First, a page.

In 2003, Lincoln Henderson joined a notable collection of Master Distillers for a truly special occasion—the distilling of the first George Washington Straight Rye produced at Mount Vernon in over 200 years. Three years later, the first bottle sold at auction for $100,000—a world record for a bottle of American whiskey. It was donated back to the George Washington Distillery Museum, which opened to the public in 2007.
On Monday, Wes and Kyle Henderson returned to the historic Mount Vernon Distillery to honor Lincoln’s original involvement and the Museum Distillery’s historical mission to preserve early American whiskey distillation traditions and techniques.
For the 10th anniversary of the George Washington Distillery Museum, Wes and Kyle joined other well-known distillers to create an extremely small batch of rye whiskey based on the same techniques Washington’s distillers would have used. The project began in 1999, when Mount Vernon launched an archaeological program that sought to recreate (and learn from) Washington’s original distillery.
They explain, “Our research themes focus on three areas: whiskey production technology; spatial layout of the production within the building and at the gristmill/distillery complex; and how Mount Vernon’s distillery fits into the regional context. We are learning more about the early history of the whiskey making process, how that process would have been arranged spatially, and how Washington’s distillery compares to others in the mid-Atlantic region in terms of size and scale of production.”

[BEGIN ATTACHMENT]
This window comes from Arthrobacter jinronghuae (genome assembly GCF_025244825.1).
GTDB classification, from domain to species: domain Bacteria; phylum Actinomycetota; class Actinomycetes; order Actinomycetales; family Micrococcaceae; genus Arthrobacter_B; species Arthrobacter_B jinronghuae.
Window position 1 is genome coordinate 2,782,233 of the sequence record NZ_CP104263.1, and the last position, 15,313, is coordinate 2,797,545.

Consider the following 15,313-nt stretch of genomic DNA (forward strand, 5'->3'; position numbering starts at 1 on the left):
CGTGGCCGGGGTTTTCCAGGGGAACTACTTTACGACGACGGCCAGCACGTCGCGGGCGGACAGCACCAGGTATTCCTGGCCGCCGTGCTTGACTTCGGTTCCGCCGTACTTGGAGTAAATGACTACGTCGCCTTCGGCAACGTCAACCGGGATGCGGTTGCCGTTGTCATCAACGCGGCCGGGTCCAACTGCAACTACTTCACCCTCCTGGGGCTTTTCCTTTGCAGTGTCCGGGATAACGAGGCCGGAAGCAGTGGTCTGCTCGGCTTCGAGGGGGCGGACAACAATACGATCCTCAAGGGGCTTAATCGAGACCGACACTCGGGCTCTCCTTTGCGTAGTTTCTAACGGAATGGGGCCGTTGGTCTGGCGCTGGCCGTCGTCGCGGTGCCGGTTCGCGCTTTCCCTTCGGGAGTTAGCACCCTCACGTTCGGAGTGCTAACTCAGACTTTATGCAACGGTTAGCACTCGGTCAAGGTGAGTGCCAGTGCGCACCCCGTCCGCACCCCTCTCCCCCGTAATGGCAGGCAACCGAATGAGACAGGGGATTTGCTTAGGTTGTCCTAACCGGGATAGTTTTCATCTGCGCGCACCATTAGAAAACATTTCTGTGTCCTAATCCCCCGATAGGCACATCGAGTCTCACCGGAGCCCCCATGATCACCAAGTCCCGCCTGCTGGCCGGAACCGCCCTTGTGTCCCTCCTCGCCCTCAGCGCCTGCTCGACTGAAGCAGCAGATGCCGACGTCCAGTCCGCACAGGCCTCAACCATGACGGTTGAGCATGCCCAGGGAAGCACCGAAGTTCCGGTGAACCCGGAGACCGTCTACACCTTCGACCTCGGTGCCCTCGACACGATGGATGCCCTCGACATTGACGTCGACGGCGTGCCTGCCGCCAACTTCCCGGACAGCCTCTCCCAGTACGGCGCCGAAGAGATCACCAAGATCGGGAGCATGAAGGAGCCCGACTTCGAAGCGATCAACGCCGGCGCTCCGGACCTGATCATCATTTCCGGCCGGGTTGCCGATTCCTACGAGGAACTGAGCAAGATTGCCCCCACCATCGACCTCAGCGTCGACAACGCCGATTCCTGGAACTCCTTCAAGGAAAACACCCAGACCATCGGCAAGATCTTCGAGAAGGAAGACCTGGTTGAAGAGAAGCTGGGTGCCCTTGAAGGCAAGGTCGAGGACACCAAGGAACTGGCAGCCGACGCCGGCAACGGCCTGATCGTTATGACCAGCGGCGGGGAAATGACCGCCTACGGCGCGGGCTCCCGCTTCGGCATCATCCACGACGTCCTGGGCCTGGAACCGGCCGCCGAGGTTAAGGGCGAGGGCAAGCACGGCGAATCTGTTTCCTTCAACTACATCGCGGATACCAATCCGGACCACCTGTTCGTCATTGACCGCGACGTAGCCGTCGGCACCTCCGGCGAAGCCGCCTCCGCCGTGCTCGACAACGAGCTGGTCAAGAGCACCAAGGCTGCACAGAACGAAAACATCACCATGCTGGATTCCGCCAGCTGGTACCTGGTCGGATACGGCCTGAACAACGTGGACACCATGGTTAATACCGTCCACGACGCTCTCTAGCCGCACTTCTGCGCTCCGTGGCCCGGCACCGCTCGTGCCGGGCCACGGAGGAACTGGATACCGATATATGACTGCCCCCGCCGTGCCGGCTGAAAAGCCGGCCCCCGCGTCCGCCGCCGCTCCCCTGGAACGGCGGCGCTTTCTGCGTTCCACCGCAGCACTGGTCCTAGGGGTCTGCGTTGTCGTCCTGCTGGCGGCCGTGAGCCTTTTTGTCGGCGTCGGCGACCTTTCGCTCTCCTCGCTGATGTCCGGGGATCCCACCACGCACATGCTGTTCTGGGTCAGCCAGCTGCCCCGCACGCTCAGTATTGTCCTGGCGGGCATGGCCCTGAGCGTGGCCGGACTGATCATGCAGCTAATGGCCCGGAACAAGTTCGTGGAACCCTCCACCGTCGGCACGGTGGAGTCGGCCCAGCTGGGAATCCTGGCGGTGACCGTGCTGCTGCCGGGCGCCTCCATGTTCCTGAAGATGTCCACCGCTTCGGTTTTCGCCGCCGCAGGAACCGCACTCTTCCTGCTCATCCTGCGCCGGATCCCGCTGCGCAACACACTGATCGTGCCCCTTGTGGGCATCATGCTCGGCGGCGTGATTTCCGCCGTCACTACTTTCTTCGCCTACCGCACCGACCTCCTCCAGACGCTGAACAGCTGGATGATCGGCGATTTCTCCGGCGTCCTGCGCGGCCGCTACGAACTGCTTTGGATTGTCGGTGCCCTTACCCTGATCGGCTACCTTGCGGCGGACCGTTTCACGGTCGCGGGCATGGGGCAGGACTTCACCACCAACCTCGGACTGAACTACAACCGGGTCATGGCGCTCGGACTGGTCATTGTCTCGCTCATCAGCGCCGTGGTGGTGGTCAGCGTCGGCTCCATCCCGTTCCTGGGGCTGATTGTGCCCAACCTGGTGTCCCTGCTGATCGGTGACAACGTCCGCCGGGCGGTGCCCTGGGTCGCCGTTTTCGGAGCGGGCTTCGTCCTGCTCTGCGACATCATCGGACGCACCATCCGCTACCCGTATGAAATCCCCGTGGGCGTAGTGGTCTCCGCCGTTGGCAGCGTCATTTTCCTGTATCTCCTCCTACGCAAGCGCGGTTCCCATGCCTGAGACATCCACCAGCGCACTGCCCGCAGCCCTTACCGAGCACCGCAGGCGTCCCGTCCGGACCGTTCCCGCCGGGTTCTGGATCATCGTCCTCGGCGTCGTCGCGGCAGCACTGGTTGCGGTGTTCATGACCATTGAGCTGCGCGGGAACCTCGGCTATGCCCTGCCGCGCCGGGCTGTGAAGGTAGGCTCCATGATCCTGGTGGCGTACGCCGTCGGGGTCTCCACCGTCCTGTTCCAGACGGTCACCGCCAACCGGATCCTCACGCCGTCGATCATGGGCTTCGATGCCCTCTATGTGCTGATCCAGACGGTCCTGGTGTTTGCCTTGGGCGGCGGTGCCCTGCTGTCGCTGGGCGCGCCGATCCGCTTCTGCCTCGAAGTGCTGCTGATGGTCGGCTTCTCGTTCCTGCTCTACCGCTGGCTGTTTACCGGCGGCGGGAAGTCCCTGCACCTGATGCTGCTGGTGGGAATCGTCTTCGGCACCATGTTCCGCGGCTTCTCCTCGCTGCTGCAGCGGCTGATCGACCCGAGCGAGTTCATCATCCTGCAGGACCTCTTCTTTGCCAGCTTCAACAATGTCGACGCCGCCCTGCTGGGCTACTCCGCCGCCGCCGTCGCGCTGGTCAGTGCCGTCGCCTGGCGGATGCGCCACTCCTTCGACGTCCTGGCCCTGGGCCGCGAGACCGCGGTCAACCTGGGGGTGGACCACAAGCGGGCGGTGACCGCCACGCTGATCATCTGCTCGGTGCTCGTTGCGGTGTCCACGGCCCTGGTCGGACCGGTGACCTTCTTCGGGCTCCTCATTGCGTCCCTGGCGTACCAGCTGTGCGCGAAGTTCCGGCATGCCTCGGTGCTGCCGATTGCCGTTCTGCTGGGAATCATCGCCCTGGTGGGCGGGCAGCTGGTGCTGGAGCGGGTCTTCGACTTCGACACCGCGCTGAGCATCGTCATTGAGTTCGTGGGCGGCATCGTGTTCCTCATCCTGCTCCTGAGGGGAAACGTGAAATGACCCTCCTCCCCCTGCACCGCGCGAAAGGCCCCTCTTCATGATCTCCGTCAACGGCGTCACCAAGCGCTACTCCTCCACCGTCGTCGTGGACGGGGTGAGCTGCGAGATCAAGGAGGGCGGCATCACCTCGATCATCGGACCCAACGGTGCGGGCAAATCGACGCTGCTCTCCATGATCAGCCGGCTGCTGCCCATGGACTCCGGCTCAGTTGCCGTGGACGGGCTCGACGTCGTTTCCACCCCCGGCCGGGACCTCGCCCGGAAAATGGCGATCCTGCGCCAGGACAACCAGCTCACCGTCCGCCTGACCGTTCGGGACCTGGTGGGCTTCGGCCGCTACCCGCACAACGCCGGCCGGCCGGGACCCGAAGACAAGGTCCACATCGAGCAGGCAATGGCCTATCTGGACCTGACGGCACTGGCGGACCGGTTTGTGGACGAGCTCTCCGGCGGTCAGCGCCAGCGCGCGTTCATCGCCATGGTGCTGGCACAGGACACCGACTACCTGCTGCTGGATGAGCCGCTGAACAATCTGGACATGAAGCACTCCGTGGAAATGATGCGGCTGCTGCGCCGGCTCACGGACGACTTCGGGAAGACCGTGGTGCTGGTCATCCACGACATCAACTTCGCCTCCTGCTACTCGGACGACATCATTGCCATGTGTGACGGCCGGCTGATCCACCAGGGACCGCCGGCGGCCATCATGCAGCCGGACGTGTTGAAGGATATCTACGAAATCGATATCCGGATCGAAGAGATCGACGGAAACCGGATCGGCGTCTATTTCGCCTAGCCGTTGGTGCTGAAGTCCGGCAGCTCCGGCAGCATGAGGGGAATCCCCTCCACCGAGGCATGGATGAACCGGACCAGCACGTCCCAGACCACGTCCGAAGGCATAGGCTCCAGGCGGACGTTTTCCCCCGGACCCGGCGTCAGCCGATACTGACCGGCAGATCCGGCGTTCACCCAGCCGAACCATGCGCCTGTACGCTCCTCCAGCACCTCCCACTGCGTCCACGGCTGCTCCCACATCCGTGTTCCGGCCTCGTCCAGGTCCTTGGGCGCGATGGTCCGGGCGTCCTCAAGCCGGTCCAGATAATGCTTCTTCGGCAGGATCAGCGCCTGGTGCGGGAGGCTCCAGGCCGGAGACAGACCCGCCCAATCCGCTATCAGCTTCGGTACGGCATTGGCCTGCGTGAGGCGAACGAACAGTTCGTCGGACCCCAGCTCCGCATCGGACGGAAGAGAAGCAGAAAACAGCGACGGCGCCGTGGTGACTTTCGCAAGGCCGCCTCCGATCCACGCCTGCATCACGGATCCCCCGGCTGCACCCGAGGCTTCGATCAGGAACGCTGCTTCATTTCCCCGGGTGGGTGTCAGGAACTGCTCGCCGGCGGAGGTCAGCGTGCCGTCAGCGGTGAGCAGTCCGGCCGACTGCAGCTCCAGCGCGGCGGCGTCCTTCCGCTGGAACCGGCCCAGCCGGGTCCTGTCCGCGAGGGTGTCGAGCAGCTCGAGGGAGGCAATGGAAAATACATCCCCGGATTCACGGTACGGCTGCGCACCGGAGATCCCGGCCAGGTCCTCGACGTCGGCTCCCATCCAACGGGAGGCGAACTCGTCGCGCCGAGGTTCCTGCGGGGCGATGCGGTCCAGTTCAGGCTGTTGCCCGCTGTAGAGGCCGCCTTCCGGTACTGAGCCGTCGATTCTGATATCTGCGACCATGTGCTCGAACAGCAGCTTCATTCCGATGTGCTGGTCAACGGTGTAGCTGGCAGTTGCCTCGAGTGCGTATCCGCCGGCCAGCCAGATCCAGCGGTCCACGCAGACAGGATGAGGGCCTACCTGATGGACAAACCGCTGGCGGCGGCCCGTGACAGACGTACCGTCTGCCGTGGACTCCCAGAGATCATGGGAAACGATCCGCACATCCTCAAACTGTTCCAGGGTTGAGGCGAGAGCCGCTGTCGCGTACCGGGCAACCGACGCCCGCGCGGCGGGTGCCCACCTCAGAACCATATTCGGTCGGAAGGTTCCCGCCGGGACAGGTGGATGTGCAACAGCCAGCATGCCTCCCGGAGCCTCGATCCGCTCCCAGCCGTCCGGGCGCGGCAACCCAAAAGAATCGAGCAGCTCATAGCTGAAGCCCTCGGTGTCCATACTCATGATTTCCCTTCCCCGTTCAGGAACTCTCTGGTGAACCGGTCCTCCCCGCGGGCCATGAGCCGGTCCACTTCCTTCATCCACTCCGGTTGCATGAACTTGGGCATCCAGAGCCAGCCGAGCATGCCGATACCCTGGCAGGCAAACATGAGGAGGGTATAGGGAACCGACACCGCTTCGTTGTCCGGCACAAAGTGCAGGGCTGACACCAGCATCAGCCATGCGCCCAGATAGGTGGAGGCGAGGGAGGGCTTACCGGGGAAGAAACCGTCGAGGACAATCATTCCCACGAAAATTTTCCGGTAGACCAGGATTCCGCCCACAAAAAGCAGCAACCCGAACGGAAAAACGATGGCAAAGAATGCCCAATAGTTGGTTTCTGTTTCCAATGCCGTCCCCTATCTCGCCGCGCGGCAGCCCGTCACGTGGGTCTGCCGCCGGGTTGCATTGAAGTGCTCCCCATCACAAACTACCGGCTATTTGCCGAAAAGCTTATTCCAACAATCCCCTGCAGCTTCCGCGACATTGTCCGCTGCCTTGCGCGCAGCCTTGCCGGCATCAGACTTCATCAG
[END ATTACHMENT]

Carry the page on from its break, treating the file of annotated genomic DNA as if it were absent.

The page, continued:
So how accurate is their recreation? Even the pot stills are located on the site of the originals. On Monday, the team charged the pot still and preformed a stripping run. Next, they took the previous day’s stripping run, now a spirit run, and distilled that, which gave them a new, 140 proof spirit. Today, they’ll repeat the process.
Kyle discussed what it was like to actually work in colonial conditions, “Mashing, fermenting and distilling without any automation, no pumps, using buckets to move boiling water and mash and spirit is absolutely crazy.” Working in the cramped confines of the small, historic distillery is a far cry from Angel’s Envy’s new distillery. It’s hot, smoky and there’s very little ventilation (which explains the haziness of the photos), but for Wes and Kyle, it’s been an honor to take part in and learn first-hand from a much older tradition—one that Lincoln previously had the opportunity to uphold.